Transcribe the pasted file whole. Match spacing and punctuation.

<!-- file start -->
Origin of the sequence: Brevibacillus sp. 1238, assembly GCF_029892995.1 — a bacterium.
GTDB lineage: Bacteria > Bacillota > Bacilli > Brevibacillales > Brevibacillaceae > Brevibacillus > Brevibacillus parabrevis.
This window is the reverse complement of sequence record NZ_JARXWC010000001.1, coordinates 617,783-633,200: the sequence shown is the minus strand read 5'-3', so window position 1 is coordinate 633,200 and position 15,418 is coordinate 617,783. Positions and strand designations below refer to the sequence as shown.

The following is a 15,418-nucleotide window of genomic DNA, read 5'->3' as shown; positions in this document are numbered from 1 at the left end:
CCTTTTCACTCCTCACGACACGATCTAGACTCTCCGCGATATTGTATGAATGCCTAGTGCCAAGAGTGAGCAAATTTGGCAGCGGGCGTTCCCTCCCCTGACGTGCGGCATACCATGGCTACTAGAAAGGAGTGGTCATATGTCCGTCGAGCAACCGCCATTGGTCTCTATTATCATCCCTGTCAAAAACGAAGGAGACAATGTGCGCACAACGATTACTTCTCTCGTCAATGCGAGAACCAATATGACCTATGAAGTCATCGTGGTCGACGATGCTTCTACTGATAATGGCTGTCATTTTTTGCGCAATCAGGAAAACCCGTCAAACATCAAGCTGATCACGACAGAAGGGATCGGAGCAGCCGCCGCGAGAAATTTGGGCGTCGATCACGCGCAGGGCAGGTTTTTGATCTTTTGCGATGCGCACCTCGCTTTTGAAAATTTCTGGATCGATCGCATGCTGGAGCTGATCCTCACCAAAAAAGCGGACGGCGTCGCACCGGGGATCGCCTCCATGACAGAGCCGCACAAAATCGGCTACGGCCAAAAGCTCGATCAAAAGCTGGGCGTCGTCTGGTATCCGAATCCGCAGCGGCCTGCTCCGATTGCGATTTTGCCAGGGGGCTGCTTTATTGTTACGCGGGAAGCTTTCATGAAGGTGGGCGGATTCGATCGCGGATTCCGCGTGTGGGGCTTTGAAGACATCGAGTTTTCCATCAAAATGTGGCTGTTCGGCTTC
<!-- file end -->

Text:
Origin of the sequence: Brevibacillus sp. 1238, assembly GCF_029892995.1 — a bacterium.
GTDB lineage: Bacteria > Bacillota > Bacilli > Brevibacillales > Brevibacillaceae > Brevibacillus > Brevibacillus parabrevis.
This window is the reverse complement of sequence record NZ_JARXWC010000001.1, coordinates 617,783-633,200: the sequence shown is the minus strand read 5'-3', so window position 1 is coordinate 633,200 and position 15,418 is coordinate 617,783. Positions and strand designations below refer to the sequence as shown.

The following is a 15,418-nucleotide window of genomic DNA, read 5'->3' as shown; positions in this document are numbered from 1 at the left end:
CCTTTTCACTCCTCACGACACGATCTAGACTCTCCGCGATATTGTATGAATGCCTAGTGCCAAGAGTGAGCAAATTTGGCAGCGGGCGTTCCCTCCCCTGACGTGCGGCATACCATGGCTACTAGAAAGGAGTGGTCATATGTCCGTCGAGCAACCGCCATTGGTCTCTATTATCATCCCTGTCAAAAACGAAGGAGACAATGTGCGCACAACGATTACTTCTCTCGTCAATGCGAGAACCAATATGACCTATGAAGTCATCGTGGTCGACGATGCTTCTACTGATAATGGCTGTCATTTTTTGCGCAATCAGGAAAACCCGTCAAACATCAAGCTGATCACGACAGAAGGGATCGGAGCAGCCGCCGCGAGAAATTTGGGCGTCGATCACGCGCAGGGCAGGTTTTTGATCTTTTGCGATGCGCACCTCGCTTTTGAAAATTTCTGGATCGATCGCATGCTGGAGCTGATCCTCACCAAAAAAGCGGACGGCGTCGCACCGGGGATCGCCTCCATGACAGAGCCGCACAAAATCGGCTACGGCCAAAAGCTCGATCAAAAGCTGGGCGTCGTCTGGTATCCGAATCCGCAGCGGCCTGCTCCGATTGCGATTTTGCCAGGGGGCTGCTTTATTGTTACGCGGGAAGCTTTCATGAAGGTGGGCGGATTCGATCGCGGATTCCGCGTGTGGGGCTTTGAAGACATCGAGTTTTCCATCAAAATGTGGCTGTTCGGCTTC